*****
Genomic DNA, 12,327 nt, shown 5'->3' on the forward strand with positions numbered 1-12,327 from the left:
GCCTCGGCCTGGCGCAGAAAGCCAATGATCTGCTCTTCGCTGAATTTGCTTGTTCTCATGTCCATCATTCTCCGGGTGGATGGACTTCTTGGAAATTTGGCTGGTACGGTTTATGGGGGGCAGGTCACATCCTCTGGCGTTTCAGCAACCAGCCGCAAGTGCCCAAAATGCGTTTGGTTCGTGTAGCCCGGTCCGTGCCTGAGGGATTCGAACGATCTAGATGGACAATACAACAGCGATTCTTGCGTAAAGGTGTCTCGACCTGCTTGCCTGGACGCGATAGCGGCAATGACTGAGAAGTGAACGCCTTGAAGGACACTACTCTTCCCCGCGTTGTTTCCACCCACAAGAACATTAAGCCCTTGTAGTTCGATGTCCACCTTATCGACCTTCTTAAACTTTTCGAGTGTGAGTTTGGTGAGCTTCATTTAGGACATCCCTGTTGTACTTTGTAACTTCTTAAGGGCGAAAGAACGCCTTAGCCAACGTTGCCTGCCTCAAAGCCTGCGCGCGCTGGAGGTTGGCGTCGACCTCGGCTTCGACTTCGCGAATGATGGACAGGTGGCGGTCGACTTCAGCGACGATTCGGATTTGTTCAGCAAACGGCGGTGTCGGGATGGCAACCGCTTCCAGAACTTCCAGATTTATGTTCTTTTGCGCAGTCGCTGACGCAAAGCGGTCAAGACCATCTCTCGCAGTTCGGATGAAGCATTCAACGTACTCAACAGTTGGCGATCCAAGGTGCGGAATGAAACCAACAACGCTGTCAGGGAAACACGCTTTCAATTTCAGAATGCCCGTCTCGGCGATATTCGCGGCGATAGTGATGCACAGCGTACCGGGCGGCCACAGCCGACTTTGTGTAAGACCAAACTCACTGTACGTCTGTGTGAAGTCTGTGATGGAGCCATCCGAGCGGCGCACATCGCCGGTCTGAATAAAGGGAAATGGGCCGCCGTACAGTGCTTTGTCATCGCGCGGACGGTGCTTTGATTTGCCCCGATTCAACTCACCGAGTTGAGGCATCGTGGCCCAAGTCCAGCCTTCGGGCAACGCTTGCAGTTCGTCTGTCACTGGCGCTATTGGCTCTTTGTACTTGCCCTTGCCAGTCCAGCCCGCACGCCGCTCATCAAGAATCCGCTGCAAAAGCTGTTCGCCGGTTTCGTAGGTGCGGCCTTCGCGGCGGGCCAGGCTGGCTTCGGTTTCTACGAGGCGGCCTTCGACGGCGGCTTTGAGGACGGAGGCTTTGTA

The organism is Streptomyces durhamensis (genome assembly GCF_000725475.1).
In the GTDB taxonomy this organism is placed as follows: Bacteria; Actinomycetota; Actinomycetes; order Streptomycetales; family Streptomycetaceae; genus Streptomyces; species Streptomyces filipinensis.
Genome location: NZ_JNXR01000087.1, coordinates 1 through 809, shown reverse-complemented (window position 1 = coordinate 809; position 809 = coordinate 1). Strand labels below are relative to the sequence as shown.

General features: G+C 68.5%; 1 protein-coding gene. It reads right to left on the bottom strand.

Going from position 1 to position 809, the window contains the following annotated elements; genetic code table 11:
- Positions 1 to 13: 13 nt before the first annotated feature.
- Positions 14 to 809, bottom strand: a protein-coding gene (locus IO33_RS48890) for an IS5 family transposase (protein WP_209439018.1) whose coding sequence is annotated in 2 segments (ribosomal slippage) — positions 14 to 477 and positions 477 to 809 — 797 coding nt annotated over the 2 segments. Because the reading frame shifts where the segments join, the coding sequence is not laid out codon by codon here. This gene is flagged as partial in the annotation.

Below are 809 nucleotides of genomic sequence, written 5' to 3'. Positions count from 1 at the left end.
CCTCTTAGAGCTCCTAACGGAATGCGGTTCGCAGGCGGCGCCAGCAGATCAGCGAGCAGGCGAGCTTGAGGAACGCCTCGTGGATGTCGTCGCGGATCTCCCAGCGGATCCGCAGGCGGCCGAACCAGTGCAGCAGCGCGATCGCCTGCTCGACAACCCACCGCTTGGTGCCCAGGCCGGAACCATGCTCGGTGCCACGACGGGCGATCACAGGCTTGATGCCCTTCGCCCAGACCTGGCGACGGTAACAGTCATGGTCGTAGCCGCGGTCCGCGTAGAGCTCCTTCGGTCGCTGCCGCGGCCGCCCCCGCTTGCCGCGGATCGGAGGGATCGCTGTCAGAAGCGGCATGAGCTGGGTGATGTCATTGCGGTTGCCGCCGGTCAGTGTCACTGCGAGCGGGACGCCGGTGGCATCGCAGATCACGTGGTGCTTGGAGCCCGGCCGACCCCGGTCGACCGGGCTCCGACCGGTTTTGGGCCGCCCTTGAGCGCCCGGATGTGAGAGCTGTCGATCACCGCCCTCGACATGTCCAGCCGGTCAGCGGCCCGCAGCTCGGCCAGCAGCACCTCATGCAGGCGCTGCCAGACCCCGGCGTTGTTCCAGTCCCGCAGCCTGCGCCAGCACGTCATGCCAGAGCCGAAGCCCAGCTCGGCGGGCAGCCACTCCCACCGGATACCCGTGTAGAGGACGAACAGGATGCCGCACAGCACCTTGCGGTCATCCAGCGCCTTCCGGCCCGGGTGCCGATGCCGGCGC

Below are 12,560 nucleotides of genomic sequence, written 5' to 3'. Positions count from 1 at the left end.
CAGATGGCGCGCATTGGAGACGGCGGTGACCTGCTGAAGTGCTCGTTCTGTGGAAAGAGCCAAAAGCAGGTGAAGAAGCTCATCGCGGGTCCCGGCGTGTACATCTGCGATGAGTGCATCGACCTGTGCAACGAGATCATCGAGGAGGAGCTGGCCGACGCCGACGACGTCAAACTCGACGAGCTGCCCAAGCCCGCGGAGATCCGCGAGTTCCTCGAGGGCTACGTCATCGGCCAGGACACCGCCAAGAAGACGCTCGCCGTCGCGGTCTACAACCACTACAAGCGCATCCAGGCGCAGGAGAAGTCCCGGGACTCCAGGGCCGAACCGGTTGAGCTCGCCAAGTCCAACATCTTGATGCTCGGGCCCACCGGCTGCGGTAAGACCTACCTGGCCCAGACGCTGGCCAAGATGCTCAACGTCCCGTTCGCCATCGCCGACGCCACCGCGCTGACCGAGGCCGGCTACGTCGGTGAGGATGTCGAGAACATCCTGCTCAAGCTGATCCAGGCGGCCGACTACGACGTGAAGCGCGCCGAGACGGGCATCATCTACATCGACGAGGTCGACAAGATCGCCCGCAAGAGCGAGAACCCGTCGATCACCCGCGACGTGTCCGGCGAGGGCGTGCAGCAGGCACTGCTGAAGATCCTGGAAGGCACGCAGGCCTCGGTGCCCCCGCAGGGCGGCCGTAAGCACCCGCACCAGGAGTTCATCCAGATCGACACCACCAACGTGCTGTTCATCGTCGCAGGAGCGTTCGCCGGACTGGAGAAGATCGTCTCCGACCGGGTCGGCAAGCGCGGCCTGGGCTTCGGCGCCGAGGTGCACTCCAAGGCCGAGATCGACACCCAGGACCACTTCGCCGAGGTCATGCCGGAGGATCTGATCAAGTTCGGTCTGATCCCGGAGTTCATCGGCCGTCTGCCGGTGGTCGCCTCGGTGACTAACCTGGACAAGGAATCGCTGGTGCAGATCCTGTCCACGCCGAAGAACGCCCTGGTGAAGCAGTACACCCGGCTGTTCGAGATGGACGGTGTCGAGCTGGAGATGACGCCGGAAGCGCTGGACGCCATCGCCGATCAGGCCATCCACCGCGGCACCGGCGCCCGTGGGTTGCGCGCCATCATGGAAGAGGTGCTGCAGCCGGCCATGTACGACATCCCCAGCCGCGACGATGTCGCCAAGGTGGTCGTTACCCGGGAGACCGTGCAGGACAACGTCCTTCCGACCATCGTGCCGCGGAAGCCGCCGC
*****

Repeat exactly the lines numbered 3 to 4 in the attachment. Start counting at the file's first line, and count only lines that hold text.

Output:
The organism is Streptomyces durhamensis (genome assembly GCF_000725475.1).
In the GTDB taxonomy this organism is placed as follows: Bacteria; Actinomycetota; Actinomycetes; order Streptomycetales; family Streptomycetaceae; genus Streptomyces; species Streptomyces filipinensis.